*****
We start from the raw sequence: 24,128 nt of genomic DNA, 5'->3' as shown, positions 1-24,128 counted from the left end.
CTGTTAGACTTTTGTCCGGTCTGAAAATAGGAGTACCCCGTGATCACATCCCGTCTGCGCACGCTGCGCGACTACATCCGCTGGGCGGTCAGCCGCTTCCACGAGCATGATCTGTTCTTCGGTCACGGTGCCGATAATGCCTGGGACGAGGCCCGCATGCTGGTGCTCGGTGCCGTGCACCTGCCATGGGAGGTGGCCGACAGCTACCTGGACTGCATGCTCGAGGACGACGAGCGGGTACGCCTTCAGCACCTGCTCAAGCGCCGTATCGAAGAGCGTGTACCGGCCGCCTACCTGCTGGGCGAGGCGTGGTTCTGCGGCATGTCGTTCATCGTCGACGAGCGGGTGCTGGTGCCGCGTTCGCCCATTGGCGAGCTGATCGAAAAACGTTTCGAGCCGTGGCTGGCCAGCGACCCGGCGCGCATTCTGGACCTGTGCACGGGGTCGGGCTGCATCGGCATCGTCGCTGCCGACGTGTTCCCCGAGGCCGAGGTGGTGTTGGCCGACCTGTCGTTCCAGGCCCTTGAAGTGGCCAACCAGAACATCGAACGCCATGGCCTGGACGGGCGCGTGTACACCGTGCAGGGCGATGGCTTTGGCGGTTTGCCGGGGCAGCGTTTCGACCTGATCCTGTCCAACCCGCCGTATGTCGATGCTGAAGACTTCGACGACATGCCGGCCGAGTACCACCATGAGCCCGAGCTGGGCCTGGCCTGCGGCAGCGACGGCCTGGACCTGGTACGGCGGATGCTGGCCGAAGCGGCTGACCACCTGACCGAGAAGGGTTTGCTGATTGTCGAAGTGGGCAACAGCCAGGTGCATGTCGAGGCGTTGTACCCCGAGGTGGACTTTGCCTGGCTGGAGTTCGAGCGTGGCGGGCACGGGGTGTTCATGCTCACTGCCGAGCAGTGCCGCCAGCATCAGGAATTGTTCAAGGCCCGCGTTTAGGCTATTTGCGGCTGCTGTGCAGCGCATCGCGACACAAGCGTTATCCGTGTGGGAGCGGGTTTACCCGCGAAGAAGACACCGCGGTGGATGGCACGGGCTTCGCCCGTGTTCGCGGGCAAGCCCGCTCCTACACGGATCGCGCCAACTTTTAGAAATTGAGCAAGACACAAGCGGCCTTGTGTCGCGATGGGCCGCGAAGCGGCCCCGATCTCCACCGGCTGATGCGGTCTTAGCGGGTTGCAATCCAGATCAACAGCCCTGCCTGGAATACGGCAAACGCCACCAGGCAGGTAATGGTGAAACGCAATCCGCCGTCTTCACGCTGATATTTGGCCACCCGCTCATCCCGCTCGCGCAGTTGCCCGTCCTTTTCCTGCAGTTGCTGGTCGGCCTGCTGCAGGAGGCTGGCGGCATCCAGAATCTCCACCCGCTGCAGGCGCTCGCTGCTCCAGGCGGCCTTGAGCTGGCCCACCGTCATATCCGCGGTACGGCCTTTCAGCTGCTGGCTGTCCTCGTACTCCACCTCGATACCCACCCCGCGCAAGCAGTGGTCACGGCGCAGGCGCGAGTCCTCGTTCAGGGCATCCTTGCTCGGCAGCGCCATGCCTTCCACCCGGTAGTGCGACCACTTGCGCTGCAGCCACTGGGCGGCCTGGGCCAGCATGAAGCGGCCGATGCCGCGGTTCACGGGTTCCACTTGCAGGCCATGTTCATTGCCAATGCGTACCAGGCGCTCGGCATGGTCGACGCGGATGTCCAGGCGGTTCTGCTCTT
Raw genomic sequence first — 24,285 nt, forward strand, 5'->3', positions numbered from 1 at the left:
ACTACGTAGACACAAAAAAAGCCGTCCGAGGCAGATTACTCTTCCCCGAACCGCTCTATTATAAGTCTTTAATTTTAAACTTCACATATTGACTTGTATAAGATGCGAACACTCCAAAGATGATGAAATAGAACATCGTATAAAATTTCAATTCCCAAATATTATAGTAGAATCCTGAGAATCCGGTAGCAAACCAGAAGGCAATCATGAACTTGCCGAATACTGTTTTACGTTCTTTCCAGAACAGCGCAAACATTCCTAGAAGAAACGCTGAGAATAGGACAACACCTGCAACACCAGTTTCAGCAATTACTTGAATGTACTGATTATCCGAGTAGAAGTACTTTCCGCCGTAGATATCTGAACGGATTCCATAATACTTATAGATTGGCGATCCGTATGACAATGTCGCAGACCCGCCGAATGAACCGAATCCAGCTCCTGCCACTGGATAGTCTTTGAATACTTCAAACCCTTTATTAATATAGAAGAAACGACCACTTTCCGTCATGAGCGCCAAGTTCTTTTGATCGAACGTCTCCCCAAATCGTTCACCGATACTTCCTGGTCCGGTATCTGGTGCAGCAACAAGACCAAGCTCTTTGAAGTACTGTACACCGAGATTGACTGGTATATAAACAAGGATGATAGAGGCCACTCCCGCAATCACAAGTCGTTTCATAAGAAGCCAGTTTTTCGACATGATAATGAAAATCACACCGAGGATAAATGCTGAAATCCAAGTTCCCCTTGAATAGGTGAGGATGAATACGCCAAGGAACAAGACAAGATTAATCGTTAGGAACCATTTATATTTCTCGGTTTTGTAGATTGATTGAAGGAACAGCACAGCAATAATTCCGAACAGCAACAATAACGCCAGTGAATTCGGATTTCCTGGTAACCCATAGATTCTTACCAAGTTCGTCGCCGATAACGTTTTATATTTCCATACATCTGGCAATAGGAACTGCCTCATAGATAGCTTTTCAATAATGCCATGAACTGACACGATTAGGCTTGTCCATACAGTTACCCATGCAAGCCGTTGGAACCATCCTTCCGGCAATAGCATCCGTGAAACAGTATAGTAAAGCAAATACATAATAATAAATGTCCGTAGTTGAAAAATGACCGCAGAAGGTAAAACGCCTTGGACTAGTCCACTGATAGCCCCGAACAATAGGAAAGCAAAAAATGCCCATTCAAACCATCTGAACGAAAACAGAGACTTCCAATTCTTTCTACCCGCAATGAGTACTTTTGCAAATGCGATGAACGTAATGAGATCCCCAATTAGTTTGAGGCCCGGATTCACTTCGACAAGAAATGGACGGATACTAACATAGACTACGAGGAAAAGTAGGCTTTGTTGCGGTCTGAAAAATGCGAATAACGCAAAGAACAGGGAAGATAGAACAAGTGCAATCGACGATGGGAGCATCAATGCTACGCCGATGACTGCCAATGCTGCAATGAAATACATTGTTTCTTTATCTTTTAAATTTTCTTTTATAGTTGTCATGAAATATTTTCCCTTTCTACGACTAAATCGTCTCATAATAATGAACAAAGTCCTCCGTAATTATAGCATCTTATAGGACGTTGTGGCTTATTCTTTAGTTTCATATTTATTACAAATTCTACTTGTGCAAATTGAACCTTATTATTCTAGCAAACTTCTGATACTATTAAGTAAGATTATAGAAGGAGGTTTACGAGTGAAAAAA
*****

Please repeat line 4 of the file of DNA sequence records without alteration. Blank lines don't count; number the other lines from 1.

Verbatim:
ACTACGTAGACACAAAAAAAGCCGTCCGAGGCAGATTACTCTTCCCCGAACCGCTCTATTATAAGTCTTTAATTTTAAACTTCACATATTGACTTGTATAAGATGCGAACACTCCAAAGATGATGAAATAGAACATCGTATAAAATTTCAATTCCCAAATATTATAGTAGAATCCTGAGAATCCGGTAGCAAACCAGAAGGCAATCATGAACTTGCCGAATACTGTTTTACGTTCTTTCCAGAACAGCGCAAACATTCCTAGAAGAAACGCTGAGAATAGGACAACACCTGCAACACCAGTTTCAGCAATTACTTGAATGTACTGATTATCCGAGTAGAAGTACTTTCCGCCGTAGATATCTGAACGGATTCCATAATACTTATAGATTGGCGATCCGTATGACAATGTCGCAGACCCGCCGAATGAACCGAATCCAGCTCCTGCCACTGGATAGTCTTTGAATACTTCAAACCCTTTATTAATATAGAAGAAACGACCACTTTCCGTCATGAGCGCCAAGTTCTTTTGATCGAACGTCTCCCCAAATCGTTCACCGATACTTCCTGGTCCGGTATCTGGTGCAGCAACAAGACCAAGCTCTTTGAAGTACTGTACACCGAGATTGACTGGTATATAAACAAGGATGATAGAGGCCACTCCCGCAATCACAAGTCGTTTCATAAGAAGCCAGTTTTTCGACATGATAATGAAAATCACACCGAGGATAAATGCTGAAATCCAAGTTCCCCTTGAATAGGTGAGGATGAATACGCCAAGGAACAAGACAAGATTAATCGTTAGGAACCATTTATATTTCTCGGTTTTGTAGATTGATTGAAGGAACAGCACAGCAATAATTCCGAACAGCAACAATAACGCCAGTGAATTCGGATTTCCTGGTAACCCATAGATTCTTACCAAGTTCGTCGCCGATAACGTTTTATATTTCCATACATCTGGCAATAGGAACTGCCTCATAGATAGCTTTTCAATAATGCCATGAACTGACACGATTAGGCTTGTCCATACAGTTACCCATGCAAGCCGTTGGAACCATCCTTCCGGCAATAGCATCCGTGAAACAGTATAGTAAAGCAAATACATAATAATAAATGTCCGTAGTTGAAAAATGACCGCAGAAGGTAAAACGCCTTGGACTAGTCCACTGATAGCCCCGAACAATAGGAAAGCAAAAAATGCCCATTCAAACCATCTGAACGAAAACAGAGACTTCCAATTCTTTCTACCCGCAATGAGTACTTTTGCAAATGCGATGAACGTAATGAGATCCCCAATTAGTTTGAGGCCCGGATTCACTTCGACAAGAAATGGACGGATACTAACATAGACTACGAGGAAAAGTAGGCTTTGTTGCGGTCTGAAAAATGCGAATAACGCAAAGAACAGGGAAGATAGAACAAGTGCAATCGACGATGGGAGCATCAATGCTACGCCGATGACTGCCAATGCTGCAATGAAATACATTGTTTCTTTATCTTTTAAATTTTCTTTTATAGTTGTCATGAAATATTTTCCCTTTCTACGACTAAATCGTCTCATAATAATGAACAAAGTCCTCCGTAATTATAGCATCTTATAGGACGTTGTGGCTTATTCTTTAGTTTCATATTTATTACAAATTCTACTTGTGCAAATTGAACCTTATTATTCTAGCAAACTTCTGATACTATTAAGTAAGATTATAGAAGGAGGTTTACGAGTGAAAAAA